”I’ve never really self-identified as a leader or a manager. There are people who are excellent at leading or managing. I don’t think that is what I am. I’m focused on making something. What I’m pretty good at is getting like-minded people to go in the same direction.”
Well, doesn’t that sound like leadership?
”I think that there’s a stage in a company where you really need someone who is truly a great professional leader. That’s not me. You need a totally different set of skills,” Libin observes, ”I don’t know if everything stems from the top. I think there’s some kind of a personality cult of the CEO or a founder as being more important than they really are. Both certainly play an important role, but I’m only one of 400 people here. Even if I think that I do the work of ten people, there would still be 390 people here. Evernote is not created by me, it’s done by the rest of the staff. My role is to make sure we attract amazingly talented people and that they have enough coffee to go out and change the world.”
Libin tries to play down his impact on the company’s success, but in so doing only manages to more closely resemble what management author Jim Collins would call a ”level 5 leader” – modest but willful, shy but fearless.
Though he doesn’t consider himself a ’professional’ leader, Libin has certainly internalized John F. Kennedy’s views about the intrinsic link between leadership and learning.
”One of the great things about being in this industry and especially in Silicon Valley is that there is so many great mentors who are very open and available for a talk. It’s a privilege to be here,” Libin explains.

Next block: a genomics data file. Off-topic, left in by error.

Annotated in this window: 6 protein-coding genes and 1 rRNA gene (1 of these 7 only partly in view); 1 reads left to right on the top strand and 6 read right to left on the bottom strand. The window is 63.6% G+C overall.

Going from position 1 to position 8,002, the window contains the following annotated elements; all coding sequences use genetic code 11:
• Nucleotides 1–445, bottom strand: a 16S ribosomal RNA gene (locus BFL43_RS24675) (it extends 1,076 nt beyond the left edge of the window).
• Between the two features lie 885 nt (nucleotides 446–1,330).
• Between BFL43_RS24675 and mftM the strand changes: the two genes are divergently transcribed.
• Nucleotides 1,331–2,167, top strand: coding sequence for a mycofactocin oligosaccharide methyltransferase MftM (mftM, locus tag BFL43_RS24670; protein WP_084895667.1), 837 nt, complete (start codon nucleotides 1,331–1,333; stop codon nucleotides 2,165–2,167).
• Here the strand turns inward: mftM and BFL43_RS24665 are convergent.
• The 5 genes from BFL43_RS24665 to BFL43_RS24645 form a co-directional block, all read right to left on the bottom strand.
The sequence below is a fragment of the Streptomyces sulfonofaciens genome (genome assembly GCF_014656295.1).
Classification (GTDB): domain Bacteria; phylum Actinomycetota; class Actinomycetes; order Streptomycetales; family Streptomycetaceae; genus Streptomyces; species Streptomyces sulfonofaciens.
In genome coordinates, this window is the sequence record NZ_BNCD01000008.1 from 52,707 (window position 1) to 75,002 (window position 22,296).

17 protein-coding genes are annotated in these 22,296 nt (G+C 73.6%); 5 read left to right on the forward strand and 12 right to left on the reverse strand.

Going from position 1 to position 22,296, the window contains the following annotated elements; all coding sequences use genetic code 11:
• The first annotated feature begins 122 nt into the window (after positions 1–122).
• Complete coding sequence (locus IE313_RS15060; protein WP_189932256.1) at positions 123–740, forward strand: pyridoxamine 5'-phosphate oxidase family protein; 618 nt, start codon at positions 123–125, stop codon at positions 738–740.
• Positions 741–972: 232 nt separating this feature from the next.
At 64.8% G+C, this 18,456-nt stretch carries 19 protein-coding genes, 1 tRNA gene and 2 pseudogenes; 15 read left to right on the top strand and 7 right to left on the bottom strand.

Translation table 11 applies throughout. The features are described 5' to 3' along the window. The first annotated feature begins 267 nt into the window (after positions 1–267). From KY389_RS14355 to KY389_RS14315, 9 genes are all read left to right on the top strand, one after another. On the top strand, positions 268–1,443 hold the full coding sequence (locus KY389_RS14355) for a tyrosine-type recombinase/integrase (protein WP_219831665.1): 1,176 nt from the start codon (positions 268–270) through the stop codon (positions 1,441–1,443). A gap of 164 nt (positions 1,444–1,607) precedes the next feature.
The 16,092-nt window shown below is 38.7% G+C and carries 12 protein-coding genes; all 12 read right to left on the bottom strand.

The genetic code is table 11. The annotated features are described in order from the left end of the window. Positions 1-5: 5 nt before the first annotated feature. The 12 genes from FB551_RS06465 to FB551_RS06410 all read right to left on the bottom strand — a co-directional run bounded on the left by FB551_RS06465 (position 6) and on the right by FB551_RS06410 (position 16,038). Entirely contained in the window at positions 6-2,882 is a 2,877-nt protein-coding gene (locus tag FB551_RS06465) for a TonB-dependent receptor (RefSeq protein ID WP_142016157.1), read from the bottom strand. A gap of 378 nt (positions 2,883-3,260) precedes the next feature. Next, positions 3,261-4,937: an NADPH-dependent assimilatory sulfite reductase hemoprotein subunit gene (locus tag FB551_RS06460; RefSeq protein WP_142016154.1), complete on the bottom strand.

Translating vision into reality
Evernote now has more than 100 million users worldwide, and 75% of the total user base comes from outside of the US and Canada. In the Nordics, roughly 2 million customers run the productivity app. Sweden tops the list with 700,000 users while Denmark (600,000 users), Norway (400,000 users), and Finland (230,000) follow.
What began as a free app for note-taking is now monetizing its value with Plus, Premium, and Business offerings, together with Evernote Market, while evolving to cater to all the needs of a modern and collaborative workplace. For Libin, the best way to predict the future of work seems to be to create it. As he is quick to point out: ”The old ideas of productivity are based on these very physical concepts. In the birth of our industry, people who created it were faced with the challenge of how to explain computers and what you can do with digital technology. So you got files, folders, desktops, slides, which were analogous to the physical objects in the world because that was the only way to get people to understand.”
“First, there was a typewriter that Microsoft Office took and put inside of a computer. Then Google Docs took that and put it inside of a web browser. That’s progress, but it’s still not enough. It’s still a typewriter. The next generation is tools that are not based on physical concepts of reality. Tools that don’t separate writing, talking, collaborating and reading, but let you do all in one unified experience. That’s what we are trying to do. A unified experience where everything that you need to do at work is in one coherent and organized place,” Libin clarifies.
*Phil Libin is the former CEO of Evernote and currently serves as an Executive Chairman. You can read the press release here.